General Motors has announced that its Daewoo Group unit will now sell all of it vehicles under the Chevrolet name. The Korean Daewoo operation has suffered from falling sales and a reputation for shoddily built cars. So what is GM's answer to these challenges? Change the name!
The name change game has been played before when GMAC became Ally Financial. More recently, GM introduced the "all new" Chevy Sonic, which is an updated Aveo. This smoke and mirrors marketing philosophy will only take GM so far before the public asks, "Is this all GM has got?"
When Congress last November approved $1.15 billion to settle residual claims of racial discrimination by black farmers against the U.S. Department of Agriculture (USDA), supporters lauded the vote and President Obama's signature the following month. This, they said, was justice belatedly done. Yet critics justifiably have argued that the class-action suit rests on an edifice of fraud. One of them, a member of Congress, Rep. Steve King, R-Iowa, is taking action. He's lined up a pair of unnamed witnesses, one a black farmer and the other a longtime USDA employee, willing to tell all. Early this month, Rep. King announced these individuals indicated a willingness to reveal to Congress that plaintiffs' attorneys engaged in an unscrupulous campaign to sign up co-plaintiffs, many of whom never farmed in their lives. The issue now is whether he can persuade his colleagues to hold a hearing.
The FBI's reported arrest of money manager Vincent McCrudden for allegedly making threats to kill members of the Securities and Exchange Commission (SEC) and other government officials prompts the question of what role, if any, anti-capitalist and anti-Wall Street rhetoric played in his actions. If the logic of the Left that was applied to the Tucson shootings - that Tea Partiers and Sarah Palin somehow had something to do with Jared Loughner's rampage - should not President Obama and other politicians be held responsible for McCrudden's threats?
According to CampaignMoney.com, a Vincent McCrudden made a $2,300 donation to Obama for America on April 19, 2007.
The New York Timesreports that the auto industry "overhaul" (AKA General Motors' bankruptcy) is about to "pay off handsomely" for UAW workers at GM. GM, along with Ford, is expected to announce profit-sharing checks for hourly workers this month. UAW president, Bob King, states that workers expect to get a piece of GM's profits.
Would a cut in the corporate tax rates really help create jobs? I debate this question today with David Callahan of Demos. CNBC hosts are Tyler Mathison, Sue Herera and Michelle Caruso-Cabrera. Here's a transcript:
The positive news on GM has been so rampant that many risks factors to share price have been overlooked. It is tough to get unbiased opinions since most analysts work for the GM underwriters and TV networks receive millions of dollars from GM ad revenue. While GM has much good news to discuss, the very obvious risk factor of share dilution to benefit the UAW has not been mentioned.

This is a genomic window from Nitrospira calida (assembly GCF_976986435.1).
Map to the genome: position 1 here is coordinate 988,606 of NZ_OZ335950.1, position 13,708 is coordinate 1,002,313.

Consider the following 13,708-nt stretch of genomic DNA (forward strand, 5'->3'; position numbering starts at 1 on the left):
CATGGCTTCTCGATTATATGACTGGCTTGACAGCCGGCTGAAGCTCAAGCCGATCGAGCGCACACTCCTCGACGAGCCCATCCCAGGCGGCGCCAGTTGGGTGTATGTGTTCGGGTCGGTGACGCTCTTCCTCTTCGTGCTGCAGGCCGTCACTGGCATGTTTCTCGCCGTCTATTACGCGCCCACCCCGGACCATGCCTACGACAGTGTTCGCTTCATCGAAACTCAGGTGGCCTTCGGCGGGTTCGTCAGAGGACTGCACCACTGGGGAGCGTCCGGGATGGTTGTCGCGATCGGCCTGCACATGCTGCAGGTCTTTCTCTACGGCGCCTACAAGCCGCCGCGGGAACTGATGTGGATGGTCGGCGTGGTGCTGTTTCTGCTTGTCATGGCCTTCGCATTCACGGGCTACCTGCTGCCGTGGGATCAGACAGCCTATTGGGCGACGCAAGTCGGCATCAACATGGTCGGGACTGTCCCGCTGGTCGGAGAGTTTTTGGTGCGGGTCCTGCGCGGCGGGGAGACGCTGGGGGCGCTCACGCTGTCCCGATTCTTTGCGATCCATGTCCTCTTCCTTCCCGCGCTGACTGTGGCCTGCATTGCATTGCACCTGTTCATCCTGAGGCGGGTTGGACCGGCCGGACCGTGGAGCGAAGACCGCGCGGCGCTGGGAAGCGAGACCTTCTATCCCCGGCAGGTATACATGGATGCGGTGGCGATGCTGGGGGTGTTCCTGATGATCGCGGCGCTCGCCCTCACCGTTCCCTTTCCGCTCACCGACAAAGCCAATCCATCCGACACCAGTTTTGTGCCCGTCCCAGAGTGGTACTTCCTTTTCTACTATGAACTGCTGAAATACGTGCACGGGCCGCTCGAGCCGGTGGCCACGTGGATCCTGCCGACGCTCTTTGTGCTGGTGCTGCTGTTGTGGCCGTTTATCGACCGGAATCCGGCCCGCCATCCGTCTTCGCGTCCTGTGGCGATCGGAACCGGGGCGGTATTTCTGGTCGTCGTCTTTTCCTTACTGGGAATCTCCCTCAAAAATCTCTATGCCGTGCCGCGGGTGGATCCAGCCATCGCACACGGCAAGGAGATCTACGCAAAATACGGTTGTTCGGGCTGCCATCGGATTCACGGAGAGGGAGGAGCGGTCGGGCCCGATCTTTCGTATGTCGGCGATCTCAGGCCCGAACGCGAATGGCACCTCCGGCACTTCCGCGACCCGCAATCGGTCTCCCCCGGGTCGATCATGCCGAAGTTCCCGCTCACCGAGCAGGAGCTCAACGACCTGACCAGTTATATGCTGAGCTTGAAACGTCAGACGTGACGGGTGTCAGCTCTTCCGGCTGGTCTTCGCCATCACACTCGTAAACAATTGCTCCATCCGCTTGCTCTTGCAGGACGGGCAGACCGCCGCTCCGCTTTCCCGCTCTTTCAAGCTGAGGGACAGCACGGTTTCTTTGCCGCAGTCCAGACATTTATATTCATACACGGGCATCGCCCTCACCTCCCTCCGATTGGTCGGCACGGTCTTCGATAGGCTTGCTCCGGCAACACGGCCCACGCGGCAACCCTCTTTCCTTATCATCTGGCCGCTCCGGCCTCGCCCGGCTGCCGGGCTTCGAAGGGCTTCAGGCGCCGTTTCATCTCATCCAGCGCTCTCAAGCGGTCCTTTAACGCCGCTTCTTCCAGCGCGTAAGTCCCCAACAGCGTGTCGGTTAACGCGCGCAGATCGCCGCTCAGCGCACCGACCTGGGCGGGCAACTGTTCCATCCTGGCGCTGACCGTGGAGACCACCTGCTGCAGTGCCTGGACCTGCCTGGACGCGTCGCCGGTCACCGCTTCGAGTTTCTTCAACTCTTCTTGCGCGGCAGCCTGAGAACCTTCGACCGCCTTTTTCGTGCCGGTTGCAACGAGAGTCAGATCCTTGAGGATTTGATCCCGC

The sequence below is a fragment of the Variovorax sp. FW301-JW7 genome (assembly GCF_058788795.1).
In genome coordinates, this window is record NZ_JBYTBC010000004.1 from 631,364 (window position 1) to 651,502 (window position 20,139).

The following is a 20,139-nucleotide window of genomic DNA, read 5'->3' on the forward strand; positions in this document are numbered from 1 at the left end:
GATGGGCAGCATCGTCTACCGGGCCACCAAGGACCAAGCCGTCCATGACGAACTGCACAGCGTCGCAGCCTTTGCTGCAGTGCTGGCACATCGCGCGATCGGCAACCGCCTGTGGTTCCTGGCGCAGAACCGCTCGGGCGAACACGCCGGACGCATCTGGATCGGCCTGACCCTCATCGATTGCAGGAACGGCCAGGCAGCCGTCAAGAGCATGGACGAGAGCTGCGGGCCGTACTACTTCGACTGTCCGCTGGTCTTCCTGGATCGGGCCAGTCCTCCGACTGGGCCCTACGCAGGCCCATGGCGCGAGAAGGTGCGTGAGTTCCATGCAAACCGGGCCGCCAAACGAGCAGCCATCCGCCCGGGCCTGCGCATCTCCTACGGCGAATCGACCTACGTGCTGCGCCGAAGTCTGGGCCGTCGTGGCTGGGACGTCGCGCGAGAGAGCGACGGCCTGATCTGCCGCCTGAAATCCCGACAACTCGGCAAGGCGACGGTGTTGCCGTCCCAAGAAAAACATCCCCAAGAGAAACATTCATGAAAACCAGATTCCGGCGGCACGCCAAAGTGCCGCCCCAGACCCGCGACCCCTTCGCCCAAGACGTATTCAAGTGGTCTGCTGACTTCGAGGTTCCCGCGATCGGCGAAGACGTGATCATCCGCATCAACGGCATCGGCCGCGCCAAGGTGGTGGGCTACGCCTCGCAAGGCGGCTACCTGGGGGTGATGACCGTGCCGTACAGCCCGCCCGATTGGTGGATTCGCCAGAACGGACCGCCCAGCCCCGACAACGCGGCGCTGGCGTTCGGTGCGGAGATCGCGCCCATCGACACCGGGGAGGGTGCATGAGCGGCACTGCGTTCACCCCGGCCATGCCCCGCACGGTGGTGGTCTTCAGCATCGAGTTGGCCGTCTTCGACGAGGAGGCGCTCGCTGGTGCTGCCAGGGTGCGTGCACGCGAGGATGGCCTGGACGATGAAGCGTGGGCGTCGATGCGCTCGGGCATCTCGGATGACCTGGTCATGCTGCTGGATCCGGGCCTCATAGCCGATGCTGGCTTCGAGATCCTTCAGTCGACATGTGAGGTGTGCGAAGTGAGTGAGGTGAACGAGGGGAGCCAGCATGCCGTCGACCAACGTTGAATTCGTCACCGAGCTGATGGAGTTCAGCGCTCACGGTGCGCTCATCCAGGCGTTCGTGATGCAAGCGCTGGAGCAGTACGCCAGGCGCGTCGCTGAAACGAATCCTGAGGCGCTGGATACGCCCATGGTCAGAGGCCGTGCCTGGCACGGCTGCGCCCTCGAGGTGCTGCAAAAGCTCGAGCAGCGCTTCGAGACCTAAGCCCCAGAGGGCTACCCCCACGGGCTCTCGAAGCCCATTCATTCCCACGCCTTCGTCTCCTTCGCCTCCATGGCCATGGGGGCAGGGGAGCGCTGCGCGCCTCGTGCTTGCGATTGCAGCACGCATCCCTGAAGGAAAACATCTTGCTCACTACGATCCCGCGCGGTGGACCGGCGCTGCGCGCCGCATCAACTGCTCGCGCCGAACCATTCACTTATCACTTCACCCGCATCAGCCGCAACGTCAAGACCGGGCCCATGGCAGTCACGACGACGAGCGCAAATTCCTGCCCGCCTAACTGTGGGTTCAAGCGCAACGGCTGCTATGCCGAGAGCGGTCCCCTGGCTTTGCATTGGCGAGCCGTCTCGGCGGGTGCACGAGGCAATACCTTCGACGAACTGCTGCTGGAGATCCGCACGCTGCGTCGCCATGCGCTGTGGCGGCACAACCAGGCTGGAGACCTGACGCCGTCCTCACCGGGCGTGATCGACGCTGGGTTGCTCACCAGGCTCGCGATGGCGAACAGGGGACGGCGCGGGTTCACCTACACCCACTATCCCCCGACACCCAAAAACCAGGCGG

Here are the facts regarding GM's plans for diluting shares in order to make a $2 billion contribution to the UAW benefits fund in GM Investor Relations' own words:
It looks like the "Chicago Way" will continue with William Daley taking the White House Chief of Staff position formerly held by Rahm Emanuel. Daley is a particularly poor choice because he represents the nexus of big government, big business and the left-wing activist groups they enable and bankroll.
Daley is not a "centrist," nor is he "pro business," except when he is getting a piece of the action. Daley has carried the title of "Midwest Chairman" of JPMorgan Chase but he is not a banker or a businessman. He is a broker of influence. That is why JPMorgan Chase hired him in the first place.
The past few days have seen an approximate 7% rise in General Motors' Stock. Much of this gain is attributed to Wall Street investment banks initiating positive coverage on GM. A further review of the coverage reveals a wide divergence in opinion between big banks that are profiting from the GM IPO and analysts who did not.
Ethics groups are wondering whether the U.S. Department of Justice has become skittish when it comes to investigating members of Congress, after numerous congressional corruption investigations were closed without trial last year, reported the New York Times.
Since the department's case against the late Rep. Ted Stevens (R-AK) notoriously fell apart two years ago, officials have halted at least five other corruption investigations against high-profile congressmen, including Rep. Don Young (R-AK) and Rep. Alan B. Mollohan (D-WV), in photo.
Patronage and corruption at the U.S. Interior Department's Bureau of Indian Affairs (BIA) is not exactly a well-kept secret. A widespread scam in a BIA loan program in Montana has brought home this reality with full force. And fully six persons have been sentenced as a result. On October 21, one of those persons, Dolly Diane Crowe, a former employee of the credit office at Fort Peck Indian Reservation, was sentenced in U.S. District Court for the District of Montana to two years in prison and three years of probation for theft and conspiracy to obstruct a federal audit. She also will have to make $143,120 in restitution, though the grand total of the scam was much higher. The details of the case underscore the necessity of better oversight at the BIA and indeed call into question why the agency should exist at all.